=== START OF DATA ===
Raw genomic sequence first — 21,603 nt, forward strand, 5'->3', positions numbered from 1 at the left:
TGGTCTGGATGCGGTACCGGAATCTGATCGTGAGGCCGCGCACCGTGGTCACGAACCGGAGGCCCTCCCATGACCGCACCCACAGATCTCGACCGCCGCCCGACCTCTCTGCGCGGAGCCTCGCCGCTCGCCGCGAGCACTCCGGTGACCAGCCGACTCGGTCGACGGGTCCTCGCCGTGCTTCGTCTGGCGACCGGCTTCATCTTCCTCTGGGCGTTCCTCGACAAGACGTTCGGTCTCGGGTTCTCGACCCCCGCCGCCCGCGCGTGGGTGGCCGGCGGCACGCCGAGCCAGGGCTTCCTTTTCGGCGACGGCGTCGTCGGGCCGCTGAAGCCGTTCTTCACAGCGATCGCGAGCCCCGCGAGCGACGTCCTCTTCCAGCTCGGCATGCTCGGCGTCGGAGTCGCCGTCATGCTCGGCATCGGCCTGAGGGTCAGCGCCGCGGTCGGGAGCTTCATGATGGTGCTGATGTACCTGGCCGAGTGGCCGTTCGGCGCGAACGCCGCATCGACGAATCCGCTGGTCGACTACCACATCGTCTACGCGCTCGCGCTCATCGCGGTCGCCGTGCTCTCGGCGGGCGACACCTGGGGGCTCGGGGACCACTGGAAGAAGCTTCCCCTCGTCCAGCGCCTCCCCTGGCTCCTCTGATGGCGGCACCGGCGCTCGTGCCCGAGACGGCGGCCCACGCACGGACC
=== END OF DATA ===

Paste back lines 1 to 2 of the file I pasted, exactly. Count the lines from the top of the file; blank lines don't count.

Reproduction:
Raw genomic sequence first — 21,603 nt, forward strand, 5'->3', positions numbered from 1 at the left:
TGGTCTGGATGCGGTACCGGAATCTGATCGTGAGGCCGCGCACCGTGGTCACGAACCGGAGGCCCTCCCATGACCGCACCCACAGATCTCGACCGCCGCCCGACCTCTCTGCGCGGAGCCTCGCCGCTCGCCGCGAGCACTCCGGTGACCAGCCGACTCGGTCGACGGGTCCTCGCCGTGCTTCGTCTGGCGACCGGCTTCATCTTCCTCTGGGCGTTCCTCGACAAGACGTTCGGTCTCGGGTTCTCGACCCCCGCCGCCCGCGCGTGGGTGGCCGGCGGCACGCCGAGCCAGGGCTTCCTTTTCGGCGACGGCGTCGTCGGGCCGCTGAAGCCGTTCTTCACAGCGATCGCGAGCCCCGCGAGCGACGTCCTCTTCCAGCTCGGCATGCTCGGCGTCGGAGTCGCCGTCATGCTCGGCATCGGCCTGAGGGTCAGCGCCGCGGTCGGGAGCTTCATGATGGTGCTGATGTACCTGGCCGAGTGGCCGTTCGGCGCGAACGCCGCATCGACGAATCCGCTGGTCGACTACCACATCGTCTACGCGCTCGCGCTCATCGCGGTCGCCGTGCTCTCGGCGGGCGACACCTGGGGGCTCGGGGACCACTGGAAGAAGCTTCCCCTCGTCCAGCGCCTCCCCTGGCTCCTCTGATGGCGGCACCGGCGCTCGTGCCCGAGACGGCGGCCCACGCACGGACC